• The Talent Code

  • Unlocking the Secret of Skill in Sports, Art, Music, Math, and Just About Anything
  • By: Daniel Coyle
  • Narrated by: John Farrell
  • Length: 6 hrs and 6 mins
  • Unabridged Audiobook
  • Release date: 04-28-09
  • Language: English
  • Publisher: HighBridge, a division of Recorded Books
  • 4.5 out of 5 stars 4.4 (2,543 ratings)

Regular price: $18.86

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Publisher's Summary

A New York Times best-selling author explores cutting-edge brain science to learn where talent comes from, how it grows, and how we can make ourselves smarter. How does a penniless Russian tennis club with one indoor court create more top 20 women players than the entire United States? How did a small town in rural Italy produce the dozens of painters and sculptors who ignited the Italian Renaissance? Why are so many great soccer players from Brazil?
Where does talent come from, and how does it grow?
New research has revealed that myelin, once considered an inert form of insulation for brain cells, may be the holy grail of acquiring skill. Journalist Daniel Coyle spent years investigating talent hotbeds, interviewing world-class practitioners (top soccer players, violinists, fighter, pilots, artists, and bank robbers) and neuroscientists. In clear, accessible language, he presents a solid strategy for skill acquisition - in athletics, fine arts, languages, science or math - that can be successfully applied through a person's entire lifespan.
©2009 Daniel Coyle (P)2009 HighBridge Company
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Critic Reviews

"I only wish I'd never before used the words 'breakthrough' or 'breathtaking' or 'magisterial' or 'stunning achievement' or 'your world will never be the same after you read this book.' Then I could be using them for the first and only time as I describe my reaction to Daniel Coyle's The Talent Code." (Tom Peters)
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Customer Reviews

Most Helpful
5 out of 5 stars
By Jason on 09-15-16

The five things that stuck out to me in the "The Talent Code"

Five things that really stuck out to me in "The Talent Code":

1. If you don't have passion don't even bother. That could mean in love, your career, friends, hobbies, life in general.

2. If you practice wrong you're wasting your time. How that applies to training is, are you lifting correctly? Feeding yourself
correctly? At the right
time? Are you putting yourself in a position to succeed?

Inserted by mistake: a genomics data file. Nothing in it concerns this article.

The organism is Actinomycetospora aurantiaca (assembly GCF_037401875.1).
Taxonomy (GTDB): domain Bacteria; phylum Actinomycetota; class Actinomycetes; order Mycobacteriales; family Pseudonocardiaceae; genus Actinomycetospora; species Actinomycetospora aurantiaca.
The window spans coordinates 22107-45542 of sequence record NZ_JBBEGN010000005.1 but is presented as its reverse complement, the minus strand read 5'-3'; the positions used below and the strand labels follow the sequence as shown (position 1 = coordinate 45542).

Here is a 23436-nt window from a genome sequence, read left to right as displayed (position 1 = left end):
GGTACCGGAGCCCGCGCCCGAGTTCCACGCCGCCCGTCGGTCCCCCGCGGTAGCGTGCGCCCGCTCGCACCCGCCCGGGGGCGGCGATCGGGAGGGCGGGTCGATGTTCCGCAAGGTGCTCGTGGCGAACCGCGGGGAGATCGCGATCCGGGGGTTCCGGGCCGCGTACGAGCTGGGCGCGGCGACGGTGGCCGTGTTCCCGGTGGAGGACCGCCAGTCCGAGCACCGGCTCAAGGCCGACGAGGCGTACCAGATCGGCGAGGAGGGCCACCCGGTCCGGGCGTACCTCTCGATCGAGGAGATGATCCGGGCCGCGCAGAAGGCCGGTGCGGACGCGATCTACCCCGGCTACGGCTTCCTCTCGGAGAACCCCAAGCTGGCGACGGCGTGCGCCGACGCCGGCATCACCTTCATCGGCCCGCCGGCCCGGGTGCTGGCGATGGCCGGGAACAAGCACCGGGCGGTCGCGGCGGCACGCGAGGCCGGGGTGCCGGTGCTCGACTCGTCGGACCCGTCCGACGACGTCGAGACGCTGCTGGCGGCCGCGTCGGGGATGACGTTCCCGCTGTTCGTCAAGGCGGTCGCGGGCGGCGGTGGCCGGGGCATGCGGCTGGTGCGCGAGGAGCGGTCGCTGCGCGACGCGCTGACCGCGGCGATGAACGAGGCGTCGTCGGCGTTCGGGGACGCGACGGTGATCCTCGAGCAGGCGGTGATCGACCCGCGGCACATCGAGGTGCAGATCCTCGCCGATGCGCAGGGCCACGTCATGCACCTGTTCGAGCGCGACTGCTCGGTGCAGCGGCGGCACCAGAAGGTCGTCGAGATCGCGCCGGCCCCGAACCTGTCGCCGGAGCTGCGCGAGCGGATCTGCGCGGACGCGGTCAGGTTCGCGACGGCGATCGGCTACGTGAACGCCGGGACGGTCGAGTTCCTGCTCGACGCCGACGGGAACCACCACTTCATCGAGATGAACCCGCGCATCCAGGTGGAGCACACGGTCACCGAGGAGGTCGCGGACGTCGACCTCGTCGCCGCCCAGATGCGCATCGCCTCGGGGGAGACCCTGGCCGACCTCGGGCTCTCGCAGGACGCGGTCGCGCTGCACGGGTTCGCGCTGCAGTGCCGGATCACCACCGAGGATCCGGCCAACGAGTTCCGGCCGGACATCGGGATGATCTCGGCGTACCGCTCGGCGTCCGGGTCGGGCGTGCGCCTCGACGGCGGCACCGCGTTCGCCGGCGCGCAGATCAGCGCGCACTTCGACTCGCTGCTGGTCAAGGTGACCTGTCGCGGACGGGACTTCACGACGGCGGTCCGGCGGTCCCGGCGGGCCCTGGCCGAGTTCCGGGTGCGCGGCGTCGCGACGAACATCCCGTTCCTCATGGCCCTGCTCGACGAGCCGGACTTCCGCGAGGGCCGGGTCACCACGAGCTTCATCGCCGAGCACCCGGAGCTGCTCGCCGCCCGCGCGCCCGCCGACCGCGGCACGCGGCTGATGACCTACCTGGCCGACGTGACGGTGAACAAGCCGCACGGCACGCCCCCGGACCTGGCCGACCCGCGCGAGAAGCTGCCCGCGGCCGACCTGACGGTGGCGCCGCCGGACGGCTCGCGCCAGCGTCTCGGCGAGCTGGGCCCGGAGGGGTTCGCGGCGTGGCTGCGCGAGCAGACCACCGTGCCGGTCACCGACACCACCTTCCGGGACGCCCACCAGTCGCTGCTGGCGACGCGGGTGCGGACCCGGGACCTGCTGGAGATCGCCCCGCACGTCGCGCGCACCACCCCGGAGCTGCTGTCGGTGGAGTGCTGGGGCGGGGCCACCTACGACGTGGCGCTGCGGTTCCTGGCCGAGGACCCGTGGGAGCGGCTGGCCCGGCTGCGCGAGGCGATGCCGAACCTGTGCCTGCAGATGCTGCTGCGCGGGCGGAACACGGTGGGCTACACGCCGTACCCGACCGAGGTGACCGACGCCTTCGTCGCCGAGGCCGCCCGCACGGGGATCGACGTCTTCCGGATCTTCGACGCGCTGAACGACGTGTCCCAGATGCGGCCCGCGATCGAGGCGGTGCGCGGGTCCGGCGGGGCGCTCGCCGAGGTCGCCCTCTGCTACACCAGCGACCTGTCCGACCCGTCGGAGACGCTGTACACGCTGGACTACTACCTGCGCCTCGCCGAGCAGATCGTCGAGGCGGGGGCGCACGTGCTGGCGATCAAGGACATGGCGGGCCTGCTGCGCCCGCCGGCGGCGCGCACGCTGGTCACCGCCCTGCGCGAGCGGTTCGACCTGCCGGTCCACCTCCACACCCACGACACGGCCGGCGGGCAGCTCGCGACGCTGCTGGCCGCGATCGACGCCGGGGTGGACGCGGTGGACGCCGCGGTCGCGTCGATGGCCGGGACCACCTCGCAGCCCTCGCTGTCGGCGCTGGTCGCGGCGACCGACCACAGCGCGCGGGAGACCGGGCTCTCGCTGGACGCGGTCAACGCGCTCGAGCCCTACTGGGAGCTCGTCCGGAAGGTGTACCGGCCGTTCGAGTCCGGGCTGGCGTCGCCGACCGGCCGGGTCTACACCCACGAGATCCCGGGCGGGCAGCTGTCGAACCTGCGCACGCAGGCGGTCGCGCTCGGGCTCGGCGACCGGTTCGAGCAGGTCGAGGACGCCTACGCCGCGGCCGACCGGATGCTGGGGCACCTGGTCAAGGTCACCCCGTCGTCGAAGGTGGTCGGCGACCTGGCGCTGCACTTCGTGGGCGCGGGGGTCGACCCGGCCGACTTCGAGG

3. Consistency is key. Years and years of consistency.

4. To break a bad habit or a bad practice you need to rewire or replace it with a good habit or good practice. And rewiring takes time, repetition, patience, diligence, and most of all, passion!

5. Be willing to live on the edge of failure. Get out of your comfort zone. Some failure is necessary for true mastery and success in any endeavor.

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86 of 87 people found this review helpful

4 out of 5 stars
By DGE 2020 on 05-11-14

Must Read for Talent Developers. You Can Skim It.

If you are a parent, teacher, coach, manager or leader then I endorse this book wholeheartedly.

The concepts taught in the book are practical and effective. I have already adopted them for my business, my kids little league teams and in my own personal development and found that they allow me to persist and lead others to greater levels of skill and achievement. It is a reliable framework for motivation, skill building and mastery. Using the skills in this book I have been able to make new college graduates adopt practical business and consulting skills that make them more billable for clients. I have enabled 1st and 2nd grade boys to play lacrosse effectively and with joy. Personally I adopted the skills to my own armature hobby - drawing - and seen a substantial improvement in my output.

Chapter 1 lays out the entire framework. If you only listened to chapter 1 and then stopped you'd get 60% of the value of the book. That's not a knock - I appreciated that. There is no reason for a business author to string out their ideas just to force us to get thorough all the material.

After chapter 1 the author expands on his three central ideas one at a time. As my wife and I read this book we both felt the points were getting emphasized over and over and it was a bit repetitive, but I forced myself to endure. I did get value from the repetition and got slightly different ideas from each example.

The narration is a bit cheesy and gimmicky. It's not entirely the narrators fault, the content can be a bit gimmicky from time to time. Again, I thought the underlying ideas were good enough to merit endurance.

I have not sampled lots of books on the general principals of building talent so I have no comparative alternatives for you, however, I am not sure I will seek alternatives right now as I felt this book as sufficient and effective.

I hope you get as much practical application as I did.

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16 of 16 people found this review helpful

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